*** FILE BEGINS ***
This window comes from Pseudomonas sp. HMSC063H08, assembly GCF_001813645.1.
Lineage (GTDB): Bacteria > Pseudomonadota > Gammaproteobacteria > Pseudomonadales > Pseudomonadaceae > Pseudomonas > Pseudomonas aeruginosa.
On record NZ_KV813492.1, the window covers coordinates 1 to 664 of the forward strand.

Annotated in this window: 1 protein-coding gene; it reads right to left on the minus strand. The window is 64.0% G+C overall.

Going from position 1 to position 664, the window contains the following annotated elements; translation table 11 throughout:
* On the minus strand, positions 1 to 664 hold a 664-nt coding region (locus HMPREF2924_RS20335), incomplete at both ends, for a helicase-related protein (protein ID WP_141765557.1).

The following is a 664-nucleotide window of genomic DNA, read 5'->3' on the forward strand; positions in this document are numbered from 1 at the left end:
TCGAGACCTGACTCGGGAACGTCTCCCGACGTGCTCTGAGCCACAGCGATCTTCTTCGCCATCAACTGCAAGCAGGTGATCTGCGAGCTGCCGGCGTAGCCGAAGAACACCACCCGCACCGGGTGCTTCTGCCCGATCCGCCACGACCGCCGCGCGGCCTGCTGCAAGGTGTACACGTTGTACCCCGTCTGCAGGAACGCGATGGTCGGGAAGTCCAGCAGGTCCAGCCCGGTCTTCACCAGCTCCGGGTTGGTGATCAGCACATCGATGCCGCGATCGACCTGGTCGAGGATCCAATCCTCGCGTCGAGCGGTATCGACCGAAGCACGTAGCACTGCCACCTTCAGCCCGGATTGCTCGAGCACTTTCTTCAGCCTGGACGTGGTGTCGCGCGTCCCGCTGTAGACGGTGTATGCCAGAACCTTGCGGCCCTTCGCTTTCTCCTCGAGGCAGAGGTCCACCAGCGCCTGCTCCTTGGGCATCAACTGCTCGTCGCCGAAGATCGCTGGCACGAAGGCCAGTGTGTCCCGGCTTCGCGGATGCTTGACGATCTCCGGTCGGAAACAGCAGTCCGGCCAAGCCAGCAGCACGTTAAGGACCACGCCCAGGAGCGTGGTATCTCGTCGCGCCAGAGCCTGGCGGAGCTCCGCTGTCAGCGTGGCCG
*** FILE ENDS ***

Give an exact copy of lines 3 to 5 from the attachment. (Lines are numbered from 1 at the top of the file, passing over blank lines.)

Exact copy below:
On record NZ_KV813492.1, the window covers coordinates 1 to 664 of the forward strand.

Annotated in this window: 1 protein-coding gene; it reads right to left on the minus strand. The window is 64.0% G+C overall.

Going from position 1 to position 664, the window contains the following annotated elements; translation table 11 throughout: